Histories and Narratives Deeply Embedded in Paint (Chips)
Artists are no strangers to recycled materials. Soiled beds, urinals, plastics, and paper—you may think it’s all been done, but Cuban artist Pavel Acosta has discovered a material that is surprisingly novel and poignant: paint chips. Beginning in Havana with his series “Stolen Paint,” Acosta carefully gathered the flaked fragments of paint from crumbling city walls and decrepit cars, adhering them to a surface with glue in order to create collage-like images. A comment on the impoverishment of life in Cuba under communist rule and the illicit means that communities are driven to in order to subsidize meager earnings, Acosta’s method evokes the aged, time-worn surfaces that his fragments are pulled from.
In recent works, Acosta’s paint chips have taken the form of iconic images of Western art history. For his series “Stolen from the Met,” exhibited this past weekend at PULSE NY 2014 by Zadok Gallery, he pieced together ghostly mirror images of works from the canon—Velázquez, El Greco, and van Gogh are among them—with white paint chips. These chips were sourced not from the streets of Havana, but rather created by the artist, who employed a labor-intensive process. First applying a layer of white paint to his surface, he then picked it off, before re-applying the chips in the form of great works from the Met (which, true to his series’ title, have been the targets of crime and forgery).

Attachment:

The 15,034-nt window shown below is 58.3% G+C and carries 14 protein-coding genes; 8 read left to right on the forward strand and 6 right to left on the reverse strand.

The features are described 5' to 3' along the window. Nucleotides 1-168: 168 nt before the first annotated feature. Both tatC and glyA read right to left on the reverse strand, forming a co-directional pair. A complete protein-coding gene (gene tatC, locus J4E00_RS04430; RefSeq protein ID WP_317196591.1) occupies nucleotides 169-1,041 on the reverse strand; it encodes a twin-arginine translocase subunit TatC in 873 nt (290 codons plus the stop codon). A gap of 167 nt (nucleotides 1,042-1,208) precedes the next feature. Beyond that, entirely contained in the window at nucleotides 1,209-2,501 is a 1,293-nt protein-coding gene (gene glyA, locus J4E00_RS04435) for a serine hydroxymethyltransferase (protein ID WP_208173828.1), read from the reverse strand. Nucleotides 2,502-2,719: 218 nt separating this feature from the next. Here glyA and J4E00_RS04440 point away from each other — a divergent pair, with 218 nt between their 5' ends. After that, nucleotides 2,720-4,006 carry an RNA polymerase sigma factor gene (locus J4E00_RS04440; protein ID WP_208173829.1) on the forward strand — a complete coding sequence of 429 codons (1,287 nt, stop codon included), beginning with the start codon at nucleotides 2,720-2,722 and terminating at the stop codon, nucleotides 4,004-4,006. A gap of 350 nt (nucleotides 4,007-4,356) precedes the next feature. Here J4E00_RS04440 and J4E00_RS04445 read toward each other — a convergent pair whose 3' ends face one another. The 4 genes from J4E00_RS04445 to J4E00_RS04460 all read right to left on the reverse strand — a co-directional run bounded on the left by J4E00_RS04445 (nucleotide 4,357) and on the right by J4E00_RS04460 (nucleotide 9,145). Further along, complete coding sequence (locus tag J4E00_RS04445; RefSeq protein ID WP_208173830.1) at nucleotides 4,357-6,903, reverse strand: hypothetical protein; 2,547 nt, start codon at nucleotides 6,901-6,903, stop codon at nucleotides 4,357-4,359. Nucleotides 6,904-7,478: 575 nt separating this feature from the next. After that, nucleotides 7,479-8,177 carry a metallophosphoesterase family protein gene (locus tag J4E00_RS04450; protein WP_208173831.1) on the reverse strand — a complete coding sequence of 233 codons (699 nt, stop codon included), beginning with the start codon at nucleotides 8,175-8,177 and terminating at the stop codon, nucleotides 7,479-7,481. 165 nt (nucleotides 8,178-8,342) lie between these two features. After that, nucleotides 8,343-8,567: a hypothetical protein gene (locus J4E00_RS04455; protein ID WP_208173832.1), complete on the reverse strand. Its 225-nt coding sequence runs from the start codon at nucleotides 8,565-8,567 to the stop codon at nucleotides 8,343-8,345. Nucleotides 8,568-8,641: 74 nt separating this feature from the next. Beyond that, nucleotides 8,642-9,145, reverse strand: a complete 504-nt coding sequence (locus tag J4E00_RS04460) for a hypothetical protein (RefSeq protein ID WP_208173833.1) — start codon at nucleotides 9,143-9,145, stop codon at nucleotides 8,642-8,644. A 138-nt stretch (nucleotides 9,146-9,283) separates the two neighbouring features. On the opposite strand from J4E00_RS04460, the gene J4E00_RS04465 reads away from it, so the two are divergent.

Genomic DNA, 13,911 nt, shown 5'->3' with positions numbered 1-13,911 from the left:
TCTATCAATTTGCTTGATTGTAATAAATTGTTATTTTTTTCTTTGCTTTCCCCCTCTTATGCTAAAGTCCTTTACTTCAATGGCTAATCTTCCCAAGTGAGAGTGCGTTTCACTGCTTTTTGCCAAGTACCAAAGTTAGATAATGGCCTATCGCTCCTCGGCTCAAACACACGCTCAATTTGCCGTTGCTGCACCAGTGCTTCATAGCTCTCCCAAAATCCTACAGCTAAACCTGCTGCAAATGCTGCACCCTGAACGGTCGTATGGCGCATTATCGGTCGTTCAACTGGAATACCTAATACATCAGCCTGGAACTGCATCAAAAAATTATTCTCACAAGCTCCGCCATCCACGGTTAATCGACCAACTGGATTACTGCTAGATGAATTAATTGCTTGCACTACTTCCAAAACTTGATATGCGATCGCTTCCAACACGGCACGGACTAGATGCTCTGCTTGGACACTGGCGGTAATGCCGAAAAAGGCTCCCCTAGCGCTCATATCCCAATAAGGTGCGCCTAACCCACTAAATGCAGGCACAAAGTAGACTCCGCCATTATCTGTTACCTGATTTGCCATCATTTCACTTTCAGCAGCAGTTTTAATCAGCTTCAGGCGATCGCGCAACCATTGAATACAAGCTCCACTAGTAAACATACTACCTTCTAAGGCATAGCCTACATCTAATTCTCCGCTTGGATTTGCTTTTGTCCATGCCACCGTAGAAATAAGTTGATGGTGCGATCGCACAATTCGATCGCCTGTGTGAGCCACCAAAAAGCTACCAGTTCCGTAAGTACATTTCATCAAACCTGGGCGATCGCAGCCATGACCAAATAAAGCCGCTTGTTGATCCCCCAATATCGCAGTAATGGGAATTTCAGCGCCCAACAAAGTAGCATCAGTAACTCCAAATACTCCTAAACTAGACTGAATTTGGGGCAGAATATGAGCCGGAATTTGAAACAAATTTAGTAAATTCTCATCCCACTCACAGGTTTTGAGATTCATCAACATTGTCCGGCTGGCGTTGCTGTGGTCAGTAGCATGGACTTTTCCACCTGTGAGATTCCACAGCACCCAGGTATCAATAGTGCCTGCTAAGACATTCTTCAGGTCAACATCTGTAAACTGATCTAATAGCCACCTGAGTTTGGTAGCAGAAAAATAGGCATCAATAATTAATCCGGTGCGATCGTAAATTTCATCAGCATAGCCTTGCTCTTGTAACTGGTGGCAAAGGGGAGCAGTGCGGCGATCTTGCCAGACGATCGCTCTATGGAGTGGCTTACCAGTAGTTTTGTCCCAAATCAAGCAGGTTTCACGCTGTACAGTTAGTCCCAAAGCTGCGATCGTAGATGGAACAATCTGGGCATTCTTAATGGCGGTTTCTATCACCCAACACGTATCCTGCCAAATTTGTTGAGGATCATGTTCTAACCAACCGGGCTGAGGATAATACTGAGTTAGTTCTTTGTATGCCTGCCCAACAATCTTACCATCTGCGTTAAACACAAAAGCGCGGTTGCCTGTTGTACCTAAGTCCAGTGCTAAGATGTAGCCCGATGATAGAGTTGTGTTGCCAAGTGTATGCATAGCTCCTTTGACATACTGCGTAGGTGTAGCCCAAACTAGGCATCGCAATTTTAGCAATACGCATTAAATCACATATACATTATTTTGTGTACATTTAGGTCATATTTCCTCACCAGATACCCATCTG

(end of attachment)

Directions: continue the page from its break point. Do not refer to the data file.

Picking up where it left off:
For his site-specific Wallscape (featured in a video to the right), Acosta intervened into the permanent collection of El Museo del Barrio, producing a skeletal image of Manuel Macarulla’s Goat Song #5: Tumult on George Washington Avenue (1988), positioned opposite its original in the museum space. This time he picked off paint from the surrounding wall, assembling the chips into an image at the center, creating an almost complete symbiosis between surface and composition. Invoking the histories and narratives deeply embedded in paint, Acosta’s works mine both subject and medium in images that are as meticulous and complex as they are absorbing.